GIT CHEAT SHEET – Important Git commands

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Git is the free and open source distributed version control system that’s responsible for everything GitHub
related that happens locally on your computer. This git cheat sheet features the most important and commonly
used Git commands for easy reference.


With platform specific installers for Git, GitHub also provides the
ease of staying up-to-date with the latest releases of the command
line tool while providing a graphical user interface for day-to-day
interaction, review, and repository synchronization.

GitHub for Windows

GitHub for Mac

For Linux and Solaris platforms, the latest release is available on
the official Git web site.

Git for All Platforms


Configuring user information used across all local repositories

git config --global “[firstname lastname]”
set a name that is identifiable for credit when review version history

git config --global “[valid-email]”
set an email address that will be associated with each history marker

git config --global color.ui auto
set automatic command line coloring for Git for easy reviewing


Configuring user information, initializing and cloning repositories

git init
initialize an existing directory as a Git repository

git clone [url]
retrieve an entire repository from a hosted location via URL


Working with snapshots and the Git staging area

git status
show modified files in working directory, staged for your next commit

git add [file]
add a file as it looks now to your next commit (stage)

git reset [file]
unstage a file while retaining the changes in working directory

git diff
diff of what is changed but not staged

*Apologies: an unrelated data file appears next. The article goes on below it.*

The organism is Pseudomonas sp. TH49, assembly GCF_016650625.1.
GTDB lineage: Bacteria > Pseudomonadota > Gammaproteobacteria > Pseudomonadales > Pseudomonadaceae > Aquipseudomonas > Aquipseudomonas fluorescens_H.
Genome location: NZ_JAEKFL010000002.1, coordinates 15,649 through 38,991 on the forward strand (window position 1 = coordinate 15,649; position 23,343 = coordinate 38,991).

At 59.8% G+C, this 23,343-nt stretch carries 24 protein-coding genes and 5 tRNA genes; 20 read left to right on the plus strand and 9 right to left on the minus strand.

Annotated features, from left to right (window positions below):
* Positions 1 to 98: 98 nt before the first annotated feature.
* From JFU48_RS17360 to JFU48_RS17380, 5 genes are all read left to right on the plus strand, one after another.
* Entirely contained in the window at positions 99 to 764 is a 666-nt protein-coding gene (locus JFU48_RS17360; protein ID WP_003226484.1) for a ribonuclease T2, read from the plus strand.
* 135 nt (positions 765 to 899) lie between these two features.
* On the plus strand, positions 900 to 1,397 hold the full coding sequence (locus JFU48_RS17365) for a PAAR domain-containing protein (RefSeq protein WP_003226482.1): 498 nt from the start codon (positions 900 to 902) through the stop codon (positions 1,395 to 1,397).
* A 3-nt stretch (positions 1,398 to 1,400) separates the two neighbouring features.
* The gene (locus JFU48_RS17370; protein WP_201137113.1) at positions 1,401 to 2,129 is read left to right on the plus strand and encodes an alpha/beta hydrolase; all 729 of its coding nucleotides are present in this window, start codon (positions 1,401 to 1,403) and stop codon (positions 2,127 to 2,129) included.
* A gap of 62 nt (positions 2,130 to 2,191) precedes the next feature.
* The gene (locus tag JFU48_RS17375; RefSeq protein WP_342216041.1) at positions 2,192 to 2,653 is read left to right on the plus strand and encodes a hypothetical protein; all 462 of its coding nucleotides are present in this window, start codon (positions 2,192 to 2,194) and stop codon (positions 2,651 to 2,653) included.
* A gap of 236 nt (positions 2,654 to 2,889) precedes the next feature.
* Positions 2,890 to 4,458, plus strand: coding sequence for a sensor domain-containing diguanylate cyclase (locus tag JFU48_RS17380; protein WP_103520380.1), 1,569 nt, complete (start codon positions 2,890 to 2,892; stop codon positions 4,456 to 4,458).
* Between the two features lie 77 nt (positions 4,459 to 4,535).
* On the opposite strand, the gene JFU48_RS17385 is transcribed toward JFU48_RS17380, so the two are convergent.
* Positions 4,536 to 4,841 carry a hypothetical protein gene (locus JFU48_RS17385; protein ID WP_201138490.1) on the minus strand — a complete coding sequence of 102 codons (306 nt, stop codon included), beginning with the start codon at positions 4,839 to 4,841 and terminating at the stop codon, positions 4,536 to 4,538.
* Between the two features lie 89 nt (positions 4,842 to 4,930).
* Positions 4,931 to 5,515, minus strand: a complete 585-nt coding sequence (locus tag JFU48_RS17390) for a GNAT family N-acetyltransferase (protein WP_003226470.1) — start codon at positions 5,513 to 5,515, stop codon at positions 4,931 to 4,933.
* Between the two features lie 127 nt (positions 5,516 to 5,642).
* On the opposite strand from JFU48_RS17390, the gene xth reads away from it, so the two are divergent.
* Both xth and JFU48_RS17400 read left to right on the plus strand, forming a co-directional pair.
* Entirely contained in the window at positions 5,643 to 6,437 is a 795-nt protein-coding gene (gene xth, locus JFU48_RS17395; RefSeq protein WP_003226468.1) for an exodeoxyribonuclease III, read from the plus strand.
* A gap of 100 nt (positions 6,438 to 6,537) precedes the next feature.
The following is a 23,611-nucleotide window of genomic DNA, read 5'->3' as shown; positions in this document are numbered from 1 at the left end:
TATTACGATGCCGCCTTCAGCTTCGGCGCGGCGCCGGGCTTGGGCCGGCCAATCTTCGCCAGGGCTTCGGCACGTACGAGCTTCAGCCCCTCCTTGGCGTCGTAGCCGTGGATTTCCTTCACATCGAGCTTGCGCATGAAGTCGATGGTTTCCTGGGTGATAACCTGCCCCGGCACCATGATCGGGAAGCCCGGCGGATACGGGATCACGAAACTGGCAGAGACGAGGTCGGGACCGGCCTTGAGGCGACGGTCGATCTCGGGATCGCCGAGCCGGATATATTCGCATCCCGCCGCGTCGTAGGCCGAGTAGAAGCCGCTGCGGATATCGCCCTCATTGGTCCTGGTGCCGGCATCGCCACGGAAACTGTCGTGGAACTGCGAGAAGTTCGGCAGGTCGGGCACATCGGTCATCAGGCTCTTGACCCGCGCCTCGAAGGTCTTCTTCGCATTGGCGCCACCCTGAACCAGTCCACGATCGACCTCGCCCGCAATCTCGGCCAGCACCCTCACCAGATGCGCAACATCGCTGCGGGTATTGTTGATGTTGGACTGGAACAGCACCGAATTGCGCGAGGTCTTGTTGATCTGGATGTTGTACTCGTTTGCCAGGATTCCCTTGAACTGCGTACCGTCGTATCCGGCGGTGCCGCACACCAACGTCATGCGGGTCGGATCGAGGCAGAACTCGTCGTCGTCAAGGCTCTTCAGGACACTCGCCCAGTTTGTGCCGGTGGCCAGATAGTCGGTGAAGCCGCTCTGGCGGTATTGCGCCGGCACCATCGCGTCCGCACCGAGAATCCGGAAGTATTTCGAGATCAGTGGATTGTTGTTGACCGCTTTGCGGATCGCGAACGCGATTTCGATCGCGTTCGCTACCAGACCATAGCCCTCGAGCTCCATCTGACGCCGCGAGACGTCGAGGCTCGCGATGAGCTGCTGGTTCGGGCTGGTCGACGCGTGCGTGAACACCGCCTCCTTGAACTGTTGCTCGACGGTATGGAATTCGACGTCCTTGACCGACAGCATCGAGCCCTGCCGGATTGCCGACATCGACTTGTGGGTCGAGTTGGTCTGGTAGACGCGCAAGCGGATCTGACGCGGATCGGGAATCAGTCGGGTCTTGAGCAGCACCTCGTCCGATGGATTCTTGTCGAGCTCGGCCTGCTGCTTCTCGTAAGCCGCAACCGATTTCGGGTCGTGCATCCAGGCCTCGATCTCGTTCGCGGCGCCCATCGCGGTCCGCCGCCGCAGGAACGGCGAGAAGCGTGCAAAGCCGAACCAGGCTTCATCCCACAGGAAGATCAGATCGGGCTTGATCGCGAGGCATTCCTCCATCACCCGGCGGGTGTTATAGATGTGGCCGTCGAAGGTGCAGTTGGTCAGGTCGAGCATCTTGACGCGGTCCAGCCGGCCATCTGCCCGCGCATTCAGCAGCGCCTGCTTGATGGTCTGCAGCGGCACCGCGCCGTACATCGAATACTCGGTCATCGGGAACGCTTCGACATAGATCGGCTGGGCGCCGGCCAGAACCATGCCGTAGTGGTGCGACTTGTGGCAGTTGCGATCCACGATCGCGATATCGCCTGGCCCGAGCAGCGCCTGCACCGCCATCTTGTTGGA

git diff --staged
diff of what is staged but not yet commited

git commit -m “[descriptive message]”
commit your staged content as a new commit snapshot


Isolating work in branches, changing context, and integrating changes

git branch
list your branches. a * will appear next to the currently active branch

git branch [branch-name]
create a new branch at the current commit

git checkout
switch to another branch and check it out into your working directory

git merge [branch]
merge the specified branch’s history into the current one

git log
show all commits in the current branch’s history


Examining logs, diffs and object information

git log
show the commit history for the currently active branch

git log branchB..branchA
show the commits on branchA that are not on branchB

git log --follow [file]
show the commits that changed file, even across renames

git diff branchB...branchA
show the diff of what is in branchA that is not in branchB

git show [SHA]
show any object in Git in human-readable format

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Versioning file removes and path changes

git rm [file]
delete the file from project and stage the removal for commit

git mv [existing-path] [new-path]
change an existing file path and stage the move

git log --stat -M
show all commit logs with indication of any paths that moved


Preventing unintentional staging or committing of files

Save a file with desired paterns as .gitignore with either direct string matches or wildcard globs.

git config --global core.excludesfile [file]
system wide ignore patern for all local repositories


Retrieving updates from another repository and updating local repos

git remote add [alias] [url]
add a git URL as an alias

git fetch [alias]
fetch down all the branches from that Git remote

git merge [alias]/[branch]
merge a remote branch into your current branch to bring it up to date

git push [alias] [branch]
Transmit local branch commits to the remote repository branch

git pull
fetch and merge any commits from the tracking remote branch


Rewriting branches, updating commits and clearing history

git rebase [branch]
apply any commits of current branch ahead of specified one

git reset --hard [commit]
clear staging area, rewrite working tree from specified commit


Temporarily store modified, tracked files in order to change branches

git stash
Save modified and staged changes

git stash list
list stack-order of stashed file changes

git stash pop
write working from top of stash stack

git stash drop
discard the changes from top of stash stack


Here is the GIT CHEAT SHEET – Important and commonly used Git commands. If you like it, then spread free knowledge among everyone. Help everyone to know and learn. See you in a later post. Happy coding.

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